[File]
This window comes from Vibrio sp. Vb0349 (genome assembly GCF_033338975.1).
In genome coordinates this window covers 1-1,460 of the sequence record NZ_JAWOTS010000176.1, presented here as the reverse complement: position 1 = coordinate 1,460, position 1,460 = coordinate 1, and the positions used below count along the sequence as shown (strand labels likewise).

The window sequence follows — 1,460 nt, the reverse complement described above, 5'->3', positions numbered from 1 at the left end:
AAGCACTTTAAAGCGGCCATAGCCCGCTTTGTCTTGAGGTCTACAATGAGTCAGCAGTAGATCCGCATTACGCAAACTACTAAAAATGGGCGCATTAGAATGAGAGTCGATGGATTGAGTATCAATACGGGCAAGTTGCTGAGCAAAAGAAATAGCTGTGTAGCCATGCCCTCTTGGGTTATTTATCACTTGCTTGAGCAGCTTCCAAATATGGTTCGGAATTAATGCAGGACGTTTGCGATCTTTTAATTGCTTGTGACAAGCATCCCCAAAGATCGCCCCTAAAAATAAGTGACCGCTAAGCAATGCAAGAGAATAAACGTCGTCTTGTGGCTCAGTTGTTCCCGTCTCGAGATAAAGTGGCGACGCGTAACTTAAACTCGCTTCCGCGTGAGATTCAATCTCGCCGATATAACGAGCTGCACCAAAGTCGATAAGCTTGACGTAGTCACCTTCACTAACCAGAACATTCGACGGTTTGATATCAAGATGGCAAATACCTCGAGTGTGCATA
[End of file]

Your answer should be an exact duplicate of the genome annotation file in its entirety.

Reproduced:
This window comes from Vibrio sp. Vb0349 (genome assembly GCF_033338975.1).
In genome coordinates this window covers 1-1,460 of the sequence record NZ_JAWOTS010000176.1, presented here as the reverse complement: position 1 = coordinate 1,460, position 1,460 = coordinate 1, and the positions used below count along the sequence as shown (strand labels likewise).

The window sequence follows — 1,460 nt, the reverse complement described above, 5'->3', positions numbered from 1 at the left end:
AAGCACTTTAAAGCGGCCATAGCCCGCTTTGTCTTGAGGTCTACAATGAGTCAGCAGTAGATCCGCATTACGCAAACTACTAAAAATGGGCGCATTAGAATGAGAGTCGATGGATTGAGTATCAATACGGGCAAGTTGCTGAGCAAAAGAAATAGCTGTGTAGCCATGCCCTCTTGGGTTATTTATCACTTGCTTGAGCAGCTTCCAAATATGGTTCGGAATTAATGCAGGACGTTTGCGATCTTTTAATTGCTTGTGACAAGCATCCCCAAAGATCGCCCCTAAAAATAAGTGACCGCTAAGCAATGCAAGAGAATAAACGTCGTCTTGTGGCTCAGTTGTTCCCGTCTCGAGATAAAGTGGCGACGCGTAACTTAAACTCGCTTCCGCGTGAGATTCAATCTCGCCGATATAACGAGCTGCACCAAAGTCGATAAGCTTGACGTAGTCACCTTCACTAACCAGAACATTCGACGGTTTGATATCAAGATGGCAAATACCTCGAGTGTGCATA